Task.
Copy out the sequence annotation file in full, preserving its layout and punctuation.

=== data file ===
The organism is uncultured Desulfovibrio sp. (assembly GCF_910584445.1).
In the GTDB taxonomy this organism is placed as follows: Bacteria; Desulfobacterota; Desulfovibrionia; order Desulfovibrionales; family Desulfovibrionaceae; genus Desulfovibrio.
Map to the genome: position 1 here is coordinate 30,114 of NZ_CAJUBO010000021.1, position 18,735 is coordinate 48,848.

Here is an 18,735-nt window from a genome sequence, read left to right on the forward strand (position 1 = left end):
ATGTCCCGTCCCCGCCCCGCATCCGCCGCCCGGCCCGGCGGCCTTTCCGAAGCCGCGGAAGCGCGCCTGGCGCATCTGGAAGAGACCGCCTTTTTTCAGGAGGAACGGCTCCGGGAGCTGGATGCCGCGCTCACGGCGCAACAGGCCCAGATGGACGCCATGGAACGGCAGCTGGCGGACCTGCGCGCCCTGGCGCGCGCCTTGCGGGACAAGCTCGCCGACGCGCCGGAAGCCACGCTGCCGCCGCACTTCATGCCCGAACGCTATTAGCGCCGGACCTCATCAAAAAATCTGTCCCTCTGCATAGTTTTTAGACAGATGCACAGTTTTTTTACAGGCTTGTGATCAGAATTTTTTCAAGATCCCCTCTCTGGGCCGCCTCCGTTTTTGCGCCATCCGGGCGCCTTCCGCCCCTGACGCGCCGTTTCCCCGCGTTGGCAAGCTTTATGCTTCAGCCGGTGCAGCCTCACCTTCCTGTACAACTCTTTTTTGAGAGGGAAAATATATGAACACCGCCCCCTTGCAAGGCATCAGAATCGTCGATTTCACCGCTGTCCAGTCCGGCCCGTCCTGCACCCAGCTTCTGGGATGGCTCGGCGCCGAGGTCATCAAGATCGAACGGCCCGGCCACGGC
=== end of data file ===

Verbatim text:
The organism is uncultured Desulfovibrio sp. (assembly GCF_910584445.1).
In the GTDB taxonomy this organism is placed as follows: Bacteria; Desulfobacterota; Desulfovibrionia; order Desulfovibrionales; family Desulfovibrionaceae; genus Desulfovibrio.
Map to the genome: position 1 here is coordinate 30,114 of NZ_CAJUBO010000021.1, position 18,735 is coordinate 48,848.

Here is an 18,735-nt window from a genome sequence, read left to right on the forward strand (position 1 = left end):
ATGTCCCGTCCCCGCCCCGCATCCGCCGCCCGGCCCGGCGGCCTTTCCGAAGCCGCGGAAGCGCGCCTGGCGCATCTGGAAGAGACCGCCTTTTTTCAGGAGGAACGGCTCCGGGAGCTGGATGCCGCGCTCACGGCGCAACAGGCCCAGATGGACGCCATGGAACGGCAGCTGGCGGACCTGCGCGCCCTGGCGCGCGCCTTGCGGGACAAGCTCGCCGACGCGCCGGAAGCCACGCTGCCGCCGCACTTCATGCCCGAACGCTATTAGCGCCGGACCTCATCAAAAAATCTGTCCCTCTGCATAGTTTTTAGACAGATGCACAGTTTTTTTACAGGCTTGTGATCAGAATTTTTTCAAGATCCCCTCTCTGGGCCGCCTCCGTTTTTGCGCCATCCGGGCGCCTTCCGCCCCTGACGCGCCGTTTCCCCGCGTTGGCAAGCTTTATGCTTCAGCCGGTGCAGCCTCACCTTCCTGTACAACTCTTTTTTGAGAGGGAAAATATATGAACACCGCCCCCTTGCAAGGCATCAGAATCGTCGATTTCACCGCTGTCCAGTCCGGCCCGTCCTGCACCCAGCTTCTGGGATGGCTCGGCGCCGAGGTCATCAAGATCGAACGGCCCGGCCACGGC